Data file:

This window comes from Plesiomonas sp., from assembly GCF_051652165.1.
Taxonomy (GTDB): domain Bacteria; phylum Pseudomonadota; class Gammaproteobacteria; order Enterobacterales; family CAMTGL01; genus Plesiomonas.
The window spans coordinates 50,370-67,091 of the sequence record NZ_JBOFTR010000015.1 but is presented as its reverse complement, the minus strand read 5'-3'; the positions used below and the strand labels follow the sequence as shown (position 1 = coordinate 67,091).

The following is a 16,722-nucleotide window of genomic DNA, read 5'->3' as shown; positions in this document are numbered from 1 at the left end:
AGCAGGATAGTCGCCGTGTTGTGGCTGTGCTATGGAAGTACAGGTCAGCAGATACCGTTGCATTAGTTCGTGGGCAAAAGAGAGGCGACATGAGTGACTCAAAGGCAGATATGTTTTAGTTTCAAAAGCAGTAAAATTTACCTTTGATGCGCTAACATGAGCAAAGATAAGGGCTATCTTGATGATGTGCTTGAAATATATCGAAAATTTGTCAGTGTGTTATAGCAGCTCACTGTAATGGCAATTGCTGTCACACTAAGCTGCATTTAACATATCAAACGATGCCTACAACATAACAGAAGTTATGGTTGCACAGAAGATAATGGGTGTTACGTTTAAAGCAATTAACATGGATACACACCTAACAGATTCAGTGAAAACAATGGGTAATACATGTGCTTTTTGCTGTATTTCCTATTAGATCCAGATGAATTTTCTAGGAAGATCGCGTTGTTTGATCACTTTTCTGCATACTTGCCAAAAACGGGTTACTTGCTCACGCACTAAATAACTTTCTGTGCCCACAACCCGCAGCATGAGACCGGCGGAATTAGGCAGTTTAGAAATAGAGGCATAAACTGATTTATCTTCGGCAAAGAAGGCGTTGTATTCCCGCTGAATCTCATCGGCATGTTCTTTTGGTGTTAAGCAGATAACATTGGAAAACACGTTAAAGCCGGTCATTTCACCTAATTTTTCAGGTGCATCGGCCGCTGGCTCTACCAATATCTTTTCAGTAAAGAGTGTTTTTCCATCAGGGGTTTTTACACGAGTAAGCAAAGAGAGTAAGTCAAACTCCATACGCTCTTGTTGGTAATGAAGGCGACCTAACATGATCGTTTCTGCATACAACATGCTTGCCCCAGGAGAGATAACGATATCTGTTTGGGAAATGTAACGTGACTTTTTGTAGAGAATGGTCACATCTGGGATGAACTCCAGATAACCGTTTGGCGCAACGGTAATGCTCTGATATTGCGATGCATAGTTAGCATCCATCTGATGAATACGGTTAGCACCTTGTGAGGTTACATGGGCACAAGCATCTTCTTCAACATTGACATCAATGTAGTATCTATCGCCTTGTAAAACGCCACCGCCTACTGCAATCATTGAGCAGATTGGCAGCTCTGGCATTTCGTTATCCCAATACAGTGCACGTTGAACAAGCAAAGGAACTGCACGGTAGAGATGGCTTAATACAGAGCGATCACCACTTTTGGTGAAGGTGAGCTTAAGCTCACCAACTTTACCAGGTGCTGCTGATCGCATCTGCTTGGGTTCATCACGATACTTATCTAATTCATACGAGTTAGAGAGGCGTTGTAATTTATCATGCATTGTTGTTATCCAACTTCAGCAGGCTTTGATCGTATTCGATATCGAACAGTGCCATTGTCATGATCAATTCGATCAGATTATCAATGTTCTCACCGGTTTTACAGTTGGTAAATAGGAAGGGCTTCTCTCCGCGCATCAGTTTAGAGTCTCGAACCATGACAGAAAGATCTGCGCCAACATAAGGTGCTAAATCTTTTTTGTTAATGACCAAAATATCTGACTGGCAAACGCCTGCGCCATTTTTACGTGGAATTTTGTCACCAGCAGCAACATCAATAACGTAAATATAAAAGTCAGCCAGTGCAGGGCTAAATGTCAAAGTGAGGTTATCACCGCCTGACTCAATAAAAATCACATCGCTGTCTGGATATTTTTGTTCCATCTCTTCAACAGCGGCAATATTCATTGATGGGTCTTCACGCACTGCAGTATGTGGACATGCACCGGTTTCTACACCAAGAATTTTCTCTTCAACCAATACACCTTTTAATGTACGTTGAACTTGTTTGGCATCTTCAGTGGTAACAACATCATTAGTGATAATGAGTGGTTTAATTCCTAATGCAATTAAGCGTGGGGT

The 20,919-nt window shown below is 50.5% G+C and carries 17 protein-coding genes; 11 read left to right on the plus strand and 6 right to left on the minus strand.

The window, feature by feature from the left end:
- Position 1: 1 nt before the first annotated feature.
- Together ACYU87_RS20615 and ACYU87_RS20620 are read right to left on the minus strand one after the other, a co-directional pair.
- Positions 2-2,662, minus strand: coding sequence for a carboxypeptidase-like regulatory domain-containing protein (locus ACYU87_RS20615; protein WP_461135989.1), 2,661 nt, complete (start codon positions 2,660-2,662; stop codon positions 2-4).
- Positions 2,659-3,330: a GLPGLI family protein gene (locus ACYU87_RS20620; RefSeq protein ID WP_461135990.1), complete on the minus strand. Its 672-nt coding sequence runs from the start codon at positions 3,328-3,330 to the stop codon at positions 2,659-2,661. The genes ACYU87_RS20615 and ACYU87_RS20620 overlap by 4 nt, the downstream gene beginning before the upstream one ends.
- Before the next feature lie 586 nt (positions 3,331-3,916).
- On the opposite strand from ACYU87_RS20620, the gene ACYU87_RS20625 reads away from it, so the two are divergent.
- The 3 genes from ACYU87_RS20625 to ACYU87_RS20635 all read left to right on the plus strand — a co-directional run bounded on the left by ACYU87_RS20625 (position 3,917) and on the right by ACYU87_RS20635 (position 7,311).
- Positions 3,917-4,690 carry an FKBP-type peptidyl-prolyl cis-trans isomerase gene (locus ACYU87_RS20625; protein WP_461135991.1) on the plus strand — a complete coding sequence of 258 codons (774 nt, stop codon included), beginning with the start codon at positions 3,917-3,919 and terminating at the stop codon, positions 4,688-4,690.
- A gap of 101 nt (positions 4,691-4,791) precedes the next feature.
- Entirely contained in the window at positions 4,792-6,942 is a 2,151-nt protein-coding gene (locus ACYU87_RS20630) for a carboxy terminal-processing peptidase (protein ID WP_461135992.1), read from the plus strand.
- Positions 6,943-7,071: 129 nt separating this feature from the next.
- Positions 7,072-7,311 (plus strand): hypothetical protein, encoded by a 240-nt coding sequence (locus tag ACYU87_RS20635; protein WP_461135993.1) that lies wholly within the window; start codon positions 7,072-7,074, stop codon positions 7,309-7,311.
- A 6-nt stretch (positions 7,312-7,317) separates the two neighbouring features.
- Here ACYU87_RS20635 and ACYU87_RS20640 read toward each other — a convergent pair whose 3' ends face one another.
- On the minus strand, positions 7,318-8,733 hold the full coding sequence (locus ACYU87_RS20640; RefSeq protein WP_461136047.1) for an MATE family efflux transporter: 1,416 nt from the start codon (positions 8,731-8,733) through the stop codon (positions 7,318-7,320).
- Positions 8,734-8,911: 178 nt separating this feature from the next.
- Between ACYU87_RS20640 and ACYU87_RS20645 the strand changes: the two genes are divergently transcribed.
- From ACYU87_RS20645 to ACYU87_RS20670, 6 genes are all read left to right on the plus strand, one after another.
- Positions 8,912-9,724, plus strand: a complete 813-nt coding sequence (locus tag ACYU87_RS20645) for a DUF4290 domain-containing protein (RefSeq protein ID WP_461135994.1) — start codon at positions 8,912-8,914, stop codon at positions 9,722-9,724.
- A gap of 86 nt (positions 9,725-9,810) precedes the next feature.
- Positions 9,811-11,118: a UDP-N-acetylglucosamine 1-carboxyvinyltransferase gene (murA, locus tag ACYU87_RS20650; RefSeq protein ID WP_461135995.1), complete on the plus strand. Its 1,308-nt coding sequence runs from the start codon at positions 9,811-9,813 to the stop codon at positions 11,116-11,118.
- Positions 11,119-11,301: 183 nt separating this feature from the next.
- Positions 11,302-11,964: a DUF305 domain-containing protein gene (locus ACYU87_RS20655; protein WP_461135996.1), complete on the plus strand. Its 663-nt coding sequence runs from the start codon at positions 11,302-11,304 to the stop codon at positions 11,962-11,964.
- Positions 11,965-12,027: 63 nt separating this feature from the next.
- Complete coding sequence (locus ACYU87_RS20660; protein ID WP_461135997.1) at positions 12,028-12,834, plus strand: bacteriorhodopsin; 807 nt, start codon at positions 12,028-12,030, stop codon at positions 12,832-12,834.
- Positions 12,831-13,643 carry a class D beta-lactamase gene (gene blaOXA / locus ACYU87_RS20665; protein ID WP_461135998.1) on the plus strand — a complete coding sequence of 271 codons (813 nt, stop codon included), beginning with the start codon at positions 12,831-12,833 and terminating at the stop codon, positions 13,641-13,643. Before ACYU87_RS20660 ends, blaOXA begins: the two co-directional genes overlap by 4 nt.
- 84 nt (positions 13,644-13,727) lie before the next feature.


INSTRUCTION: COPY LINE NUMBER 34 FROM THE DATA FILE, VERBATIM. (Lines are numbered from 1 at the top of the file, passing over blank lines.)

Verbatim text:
- 84 nt (positions 13,644-13,727) lie before the next feature.